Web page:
Vitality Curve



Vitality curve is a concept in which the employees of an organization are graded based on their individual productivity. It is also called as rank and yank, forced distribution, stack ranking, stack ranking andforced ranking. It is based on the Pareto principle. This method is used about 60% of US Fortune 500 corporations. But some companies have stopped using this method due to the criticism that it has drawn.

The vitality model that was developed by Jack Welch has been described as a “20-70-10” system. It says that top 20% of the workforce is most effective. The next 70% work at a satisfactory level followed by bottom 10% who are not at all productive and should be fired. The organizations in which this system implemented, have shown an increase in revenues and earnings.

Welch says that top executives should be divided into “A”, “B” and “C” players. The characteristics of these players are as follows:

“A” Players

  1. Full of passion
  2. Believe in completing tasks
  3. Open to ideas
  4. Have charisma
  5. Can make business productive as well as enjoyable
  6. Exhibit high energy levels

“B” Players

These are the people who work at a satisfactory level. As they are majority of the workforce, they are important for the organization even though they might not depict the skillset of “A” players.

“C” Players

These are the non-productive players. They show procrastination and very often fail to fulfil their promises. They slow down the rate of progress of the organization.



  1. Under this system managers are forced to rate the employees which would otherwise would not have been possible If such a system was not in place.
  2. The organization is able to recognize its worst performers and thus take appropriate actions to improve the overall performance of the organization.
  3. It has allowed HR’s to be completely transparent about compensation.


  1. According to Welsh, ”A” players should be rewarded and promoted in the organization while the “C” players should be fired. However it must be noted that when an “A” player is promoted, he will be a top performer at the current job level. But when promoted, he may keep on working on the same level. This level may not meet the expectations and hence the employee may become “B” player. If the compensation received for “B” player at the higher level is lower than that received by “A” player at a lower level, it may result in reduction in overall compensation of the employee and ultimately refusal of promotion.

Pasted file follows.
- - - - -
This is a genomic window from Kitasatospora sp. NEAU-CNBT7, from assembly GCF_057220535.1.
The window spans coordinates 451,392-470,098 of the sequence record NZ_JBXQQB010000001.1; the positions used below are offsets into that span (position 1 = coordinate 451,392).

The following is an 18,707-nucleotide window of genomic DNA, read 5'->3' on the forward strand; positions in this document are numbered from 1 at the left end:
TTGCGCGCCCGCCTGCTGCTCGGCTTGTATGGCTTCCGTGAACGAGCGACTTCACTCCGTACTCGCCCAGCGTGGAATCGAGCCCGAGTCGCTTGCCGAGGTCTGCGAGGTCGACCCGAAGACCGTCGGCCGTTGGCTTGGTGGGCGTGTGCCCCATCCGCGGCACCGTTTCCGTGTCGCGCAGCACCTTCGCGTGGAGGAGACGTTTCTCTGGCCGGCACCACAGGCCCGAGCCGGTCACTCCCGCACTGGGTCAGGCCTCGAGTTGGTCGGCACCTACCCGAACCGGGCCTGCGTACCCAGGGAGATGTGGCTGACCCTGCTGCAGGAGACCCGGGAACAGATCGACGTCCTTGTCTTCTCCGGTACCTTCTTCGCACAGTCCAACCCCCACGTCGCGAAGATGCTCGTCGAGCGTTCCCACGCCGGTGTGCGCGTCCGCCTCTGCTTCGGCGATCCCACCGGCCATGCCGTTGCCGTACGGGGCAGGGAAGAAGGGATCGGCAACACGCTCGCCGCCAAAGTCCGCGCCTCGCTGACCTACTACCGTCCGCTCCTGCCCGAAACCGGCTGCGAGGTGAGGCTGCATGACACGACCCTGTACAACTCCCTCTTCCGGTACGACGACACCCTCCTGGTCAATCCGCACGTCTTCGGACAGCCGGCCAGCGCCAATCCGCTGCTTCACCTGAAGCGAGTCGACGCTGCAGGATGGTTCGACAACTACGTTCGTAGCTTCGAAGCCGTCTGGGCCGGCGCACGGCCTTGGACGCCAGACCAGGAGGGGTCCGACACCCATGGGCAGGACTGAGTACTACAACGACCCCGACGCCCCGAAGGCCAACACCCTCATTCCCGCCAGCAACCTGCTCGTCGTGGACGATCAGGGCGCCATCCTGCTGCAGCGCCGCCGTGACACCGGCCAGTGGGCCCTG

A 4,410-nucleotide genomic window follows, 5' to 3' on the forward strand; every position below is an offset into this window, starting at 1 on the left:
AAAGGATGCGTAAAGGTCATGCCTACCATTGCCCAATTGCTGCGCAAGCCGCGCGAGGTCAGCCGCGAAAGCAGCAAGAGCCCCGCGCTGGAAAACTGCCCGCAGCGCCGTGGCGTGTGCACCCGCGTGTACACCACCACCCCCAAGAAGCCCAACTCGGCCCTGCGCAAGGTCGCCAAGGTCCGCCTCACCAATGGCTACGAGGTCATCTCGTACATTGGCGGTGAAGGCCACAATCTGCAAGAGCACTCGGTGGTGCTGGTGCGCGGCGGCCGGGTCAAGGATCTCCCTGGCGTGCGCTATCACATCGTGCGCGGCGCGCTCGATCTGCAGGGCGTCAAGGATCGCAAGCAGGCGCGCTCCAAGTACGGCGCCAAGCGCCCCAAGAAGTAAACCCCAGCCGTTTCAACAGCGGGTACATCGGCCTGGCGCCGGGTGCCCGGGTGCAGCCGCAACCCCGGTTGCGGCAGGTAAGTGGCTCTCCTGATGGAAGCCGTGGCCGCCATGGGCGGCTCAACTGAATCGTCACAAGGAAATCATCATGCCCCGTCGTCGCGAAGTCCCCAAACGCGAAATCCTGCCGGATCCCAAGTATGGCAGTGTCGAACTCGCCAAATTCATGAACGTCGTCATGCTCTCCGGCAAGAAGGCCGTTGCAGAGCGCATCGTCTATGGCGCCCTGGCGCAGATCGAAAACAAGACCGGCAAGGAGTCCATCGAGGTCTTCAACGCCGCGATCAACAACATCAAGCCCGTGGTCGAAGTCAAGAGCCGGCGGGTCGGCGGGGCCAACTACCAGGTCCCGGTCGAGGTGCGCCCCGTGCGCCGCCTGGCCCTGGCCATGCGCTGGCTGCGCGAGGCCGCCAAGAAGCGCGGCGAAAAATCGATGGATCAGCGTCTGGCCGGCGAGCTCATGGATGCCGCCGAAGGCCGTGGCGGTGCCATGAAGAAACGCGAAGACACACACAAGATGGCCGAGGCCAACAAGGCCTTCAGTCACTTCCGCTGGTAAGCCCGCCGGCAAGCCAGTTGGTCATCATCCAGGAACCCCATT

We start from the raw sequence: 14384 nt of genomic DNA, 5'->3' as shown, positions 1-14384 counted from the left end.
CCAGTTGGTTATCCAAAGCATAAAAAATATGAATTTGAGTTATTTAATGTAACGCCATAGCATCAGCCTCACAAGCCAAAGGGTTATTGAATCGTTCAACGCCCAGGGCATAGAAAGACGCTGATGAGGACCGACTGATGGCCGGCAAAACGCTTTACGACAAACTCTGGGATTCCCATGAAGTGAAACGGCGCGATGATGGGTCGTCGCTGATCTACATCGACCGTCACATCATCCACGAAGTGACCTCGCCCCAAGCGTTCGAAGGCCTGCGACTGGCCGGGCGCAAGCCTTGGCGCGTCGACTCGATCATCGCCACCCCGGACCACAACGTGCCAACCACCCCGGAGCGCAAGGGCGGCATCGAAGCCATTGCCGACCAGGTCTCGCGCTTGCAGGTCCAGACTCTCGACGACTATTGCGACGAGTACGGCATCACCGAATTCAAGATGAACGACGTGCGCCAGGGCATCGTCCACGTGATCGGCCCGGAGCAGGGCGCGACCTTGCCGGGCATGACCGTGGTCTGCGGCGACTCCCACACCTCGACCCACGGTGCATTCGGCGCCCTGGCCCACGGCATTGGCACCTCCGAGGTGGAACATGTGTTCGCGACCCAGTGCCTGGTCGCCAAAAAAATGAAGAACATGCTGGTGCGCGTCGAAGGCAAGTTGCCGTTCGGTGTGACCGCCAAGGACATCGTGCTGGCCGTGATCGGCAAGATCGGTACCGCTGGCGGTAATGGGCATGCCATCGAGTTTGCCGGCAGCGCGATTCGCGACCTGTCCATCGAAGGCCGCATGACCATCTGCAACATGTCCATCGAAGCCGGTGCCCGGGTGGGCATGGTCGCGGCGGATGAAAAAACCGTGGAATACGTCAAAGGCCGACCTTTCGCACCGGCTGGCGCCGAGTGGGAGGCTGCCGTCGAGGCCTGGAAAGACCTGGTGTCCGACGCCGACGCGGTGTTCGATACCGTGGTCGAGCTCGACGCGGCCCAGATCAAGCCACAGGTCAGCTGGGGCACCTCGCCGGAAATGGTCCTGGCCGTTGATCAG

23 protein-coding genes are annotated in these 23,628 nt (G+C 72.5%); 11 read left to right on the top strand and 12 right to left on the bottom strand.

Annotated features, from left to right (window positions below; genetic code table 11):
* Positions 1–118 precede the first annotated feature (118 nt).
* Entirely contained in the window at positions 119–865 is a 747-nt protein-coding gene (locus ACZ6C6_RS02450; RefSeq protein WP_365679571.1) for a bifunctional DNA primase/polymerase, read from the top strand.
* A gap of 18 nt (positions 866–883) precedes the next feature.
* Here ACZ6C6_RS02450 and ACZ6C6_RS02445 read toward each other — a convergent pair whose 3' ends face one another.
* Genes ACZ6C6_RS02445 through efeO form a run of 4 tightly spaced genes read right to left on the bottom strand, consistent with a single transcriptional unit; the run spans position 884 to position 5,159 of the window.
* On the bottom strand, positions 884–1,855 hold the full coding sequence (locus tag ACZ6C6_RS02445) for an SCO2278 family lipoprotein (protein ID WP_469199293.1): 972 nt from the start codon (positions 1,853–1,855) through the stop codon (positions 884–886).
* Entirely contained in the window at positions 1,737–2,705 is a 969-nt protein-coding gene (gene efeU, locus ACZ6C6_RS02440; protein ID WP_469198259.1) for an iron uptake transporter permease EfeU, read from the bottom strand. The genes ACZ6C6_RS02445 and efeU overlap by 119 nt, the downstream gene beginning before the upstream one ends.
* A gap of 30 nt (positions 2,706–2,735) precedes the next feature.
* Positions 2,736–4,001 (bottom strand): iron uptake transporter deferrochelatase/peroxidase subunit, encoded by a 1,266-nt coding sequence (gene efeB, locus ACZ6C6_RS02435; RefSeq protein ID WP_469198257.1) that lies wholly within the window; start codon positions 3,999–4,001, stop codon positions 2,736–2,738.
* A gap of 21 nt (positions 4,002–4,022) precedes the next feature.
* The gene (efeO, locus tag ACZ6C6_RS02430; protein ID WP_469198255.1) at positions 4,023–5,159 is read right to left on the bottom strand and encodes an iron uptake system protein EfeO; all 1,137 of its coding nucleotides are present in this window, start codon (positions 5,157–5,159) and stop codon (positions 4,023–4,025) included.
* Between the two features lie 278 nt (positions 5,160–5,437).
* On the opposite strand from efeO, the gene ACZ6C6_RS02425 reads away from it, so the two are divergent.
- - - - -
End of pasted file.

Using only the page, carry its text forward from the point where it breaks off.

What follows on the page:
2. When employees are involved in hiring their peers, they may prefer to avoid the best candidates with the fear that if the best candidates are selected, they may face more competition at the “A” end of the curve. It would thus lead to the hired people to fit into the “C” category.

Companies using this philosophy

Management consulting

Management consulting firms, including the Big Four generally have this system. Specifically in PricewaterhouseCoopers and Accenture, an approach is used where if an employee is not promoted after a certain length of time, then the employee is fired from the organization but on generous terms. The employees of Accenture are rated based on their performance twice a year.


GE was the first and the most famous organization to implement this system. However after the departure of Jack Welch from the organization, the system has become less important and focus is places to improve the bottom placed players.


Enron showcased the cons of using this system. The employees of Enron, with the fear of being fired, inflated the results and this ultimately lead to the downfall of the organization.


Motorola implemented the plan named IDE (Individual Dignity Entitlement) in mid-90’s which was similar to vitality curve. The name of the plan was changes to PM (Performance Management). This lead to about 50000 employees of Motorola, globally, losing their jobs.

Dow Chemical

Curve program is used by Dow Chemical as part of its Performance Management. The program was started in 2005 and has been delivering mixed results.


IBM uses a vitality curve program known as Personal Business Commitments (PBC). The PBC process involves managers have to give a limited number of favorable rankings to the employees. An employee’s rating is not only dependent on manager’s opinion, but also on opinion of the 2nd line manager on 1st line manager.


QPR (Quarterly Performance Review) system was institutes in Yahoo by CEO Marissa Mayer in 2012. This system, just like vitality curve divided employees under various categories.


Economist – Ranked and Yanked, Strategy Business – The Folly of Forced Ranking, Rediff Business – The Rank and Yank Appraisal System

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